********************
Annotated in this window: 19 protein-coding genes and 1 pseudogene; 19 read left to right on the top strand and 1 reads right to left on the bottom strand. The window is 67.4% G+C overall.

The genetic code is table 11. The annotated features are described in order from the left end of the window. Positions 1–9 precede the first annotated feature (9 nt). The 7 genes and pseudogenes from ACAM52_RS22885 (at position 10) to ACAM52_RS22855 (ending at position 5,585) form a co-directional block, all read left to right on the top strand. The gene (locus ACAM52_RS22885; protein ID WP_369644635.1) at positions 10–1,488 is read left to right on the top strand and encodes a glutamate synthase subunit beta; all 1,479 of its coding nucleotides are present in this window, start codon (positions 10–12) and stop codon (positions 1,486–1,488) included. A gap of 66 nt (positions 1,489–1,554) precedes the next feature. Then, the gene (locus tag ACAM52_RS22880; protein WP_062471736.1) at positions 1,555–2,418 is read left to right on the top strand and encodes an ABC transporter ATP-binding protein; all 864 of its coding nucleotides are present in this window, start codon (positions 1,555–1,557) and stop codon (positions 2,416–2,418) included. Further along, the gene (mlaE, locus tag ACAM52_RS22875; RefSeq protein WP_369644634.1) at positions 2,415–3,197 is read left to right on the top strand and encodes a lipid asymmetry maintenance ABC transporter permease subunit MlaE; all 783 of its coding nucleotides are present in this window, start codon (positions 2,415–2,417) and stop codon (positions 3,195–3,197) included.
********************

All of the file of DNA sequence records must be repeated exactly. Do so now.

Annotated in this window: 19 protein-coding genes and 1 pseudogene; 19 read left to right on the top strand and 1 reads right to left on the bottom strand. The window is 67.4% G+C overall.

The genetic code is table 11. The annotated features are described in order from the left end of the window. Positions 1–9 precede the first annotated feature (9 nt). The 7 genes and pseudogenes from ACAM52_RS22885 (at position 10) to ACAM52_RS22855 (ending at position 5,585) form a co-directional block, all read left to right on the top strand. The gene (locus ACAM52_RS22885; protein ID WP_369644635.1) at positions 10–1,488 is read left to right on the top strand and encodes a glutamate synthase subunit beta; all 1,479 of its coding nucleotides are present in this window, start codon (positions 10–12) and stop codon (positions 1,486–1,488) included. A gap of 66 nt (positions 1,489–1,554) precedes the next feature. Then, the gene (locus tag ACAM52_RS22880; protein WP_062471736.1) at positions 1,555–2,418 is read left to right on the top strand and encodes an ABC transporter ATP-binding protein; all 864 of its coding nucleotides are present in this window, start codon (positions 1,555–1,557) and stop codon (positions 2,416–2,418) included. Further along, the gene (mlaE, locus tag ACAM52_RS22875; RefSeq protein WP_369644634.1) at positions 2,415–3,197 is read left to right on the top strand and encodes a lipid asymmetry maintenance ABC transporter permease subunit MlaE; all 783 of its coding nucleotides are present in this window, start codon (positions 2,415–2,417) and stop codon (positions 3,195–3,197) included.